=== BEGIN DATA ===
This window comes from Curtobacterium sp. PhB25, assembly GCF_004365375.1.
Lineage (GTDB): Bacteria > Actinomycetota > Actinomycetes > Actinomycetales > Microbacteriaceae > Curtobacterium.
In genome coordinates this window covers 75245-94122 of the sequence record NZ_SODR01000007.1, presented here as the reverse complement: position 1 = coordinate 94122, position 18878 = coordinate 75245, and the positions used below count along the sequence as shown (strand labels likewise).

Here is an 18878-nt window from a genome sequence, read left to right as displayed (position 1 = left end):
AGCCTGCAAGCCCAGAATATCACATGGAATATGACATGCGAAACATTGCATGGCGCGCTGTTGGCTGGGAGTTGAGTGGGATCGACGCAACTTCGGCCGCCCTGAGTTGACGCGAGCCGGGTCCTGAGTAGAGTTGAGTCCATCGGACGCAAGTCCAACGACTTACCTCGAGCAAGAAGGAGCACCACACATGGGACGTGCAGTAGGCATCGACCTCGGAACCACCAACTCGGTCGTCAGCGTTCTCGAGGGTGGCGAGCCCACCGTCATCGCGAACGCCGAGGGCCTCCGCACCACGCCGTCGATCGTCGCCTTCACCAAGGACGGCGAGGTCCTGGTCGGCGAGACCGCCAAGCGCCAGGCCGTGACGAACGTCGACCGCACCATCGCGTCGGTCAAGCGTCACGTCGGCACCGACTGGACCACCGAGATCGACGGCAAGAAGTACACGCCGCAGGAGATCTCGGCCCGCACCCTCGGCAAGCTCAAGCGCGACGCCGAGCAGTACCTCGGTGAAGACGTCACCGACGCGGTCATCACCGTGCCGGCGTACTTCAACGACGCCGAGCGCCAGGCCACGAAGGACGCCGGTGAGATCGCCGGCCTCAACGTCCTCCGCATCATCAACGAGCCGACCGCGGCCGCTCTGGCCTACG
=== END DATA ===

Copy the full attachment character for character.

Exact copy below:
This window comes from Curtobacterium sp. PhB25, assembly GCF_004365375.1.
Lineage (GTDB): Bacteria > Actinomycetota > Actinomycetes > Actinomycetales > Microbacteriaceae > Curtobacterium.
In genome coordinates this window covers 75245-94122 of the sequence record NZ_SODR01000007.1, presented here as the reverse complement: position 1 = coordinate 94122, position 18878 = coordinate 75245, and the positions used below count along the sequence as shown (strand labels likewise).

Here is an 18878-nt window from a genome sequence, read left to right as displayed (position 1 = left end):
AGCCTGCAAGCCCAGAATATCACATGGAATATGACATGCGAAACATTGCATGGCGCGCTGTTGGCTGGGAGTTGAGTGGGATCGACGCAACTTCGGCCGCCCTGAGTTGACGCGAGCCGGGTCCTGAGTAGAGTTGAGTCCATCGGACGCAAGTCCAACGACTTACCTCGAGCAAGAAGGAGCACCACACATGGGACGTGCAGTAGGCATCGACCTCGGAACCACCAACTCGGTCGTCAGCGTTCTCGAGGGTGGCGAGCCCACCGTCATCGCGAACGCCGAGGGCCTCCGCACCACGCCGTCGATCGTCGCCTTCACCAAGGACGGCGAGGTCCTGGTCGGCGAGACCGCCAAGCGCCAGGCCGTGACGAACGTCGACCGCACCATCGCGTCGGTCAAGCGTCACGTCGGCACCGACTGGACCACCGAGATCGACGGCAAGAAGTACACGCCGCAGGAGATCTCGGCCCGCACCCTCGGCAAGCTCAAGCGCGACGCCGAGCAGTACCTCGGTGAAGACGTCACCGACGCGGTCATCACCGTGCCGGCGTACTTCAACGACGCCGAGCGCCAGGCCACGAAGGACGCCGGTGAGATCGCCGGCCTCAACGTCCTCCGCATCATCAACGAGCCGACCGCGGCCGCTCTGGCCTACG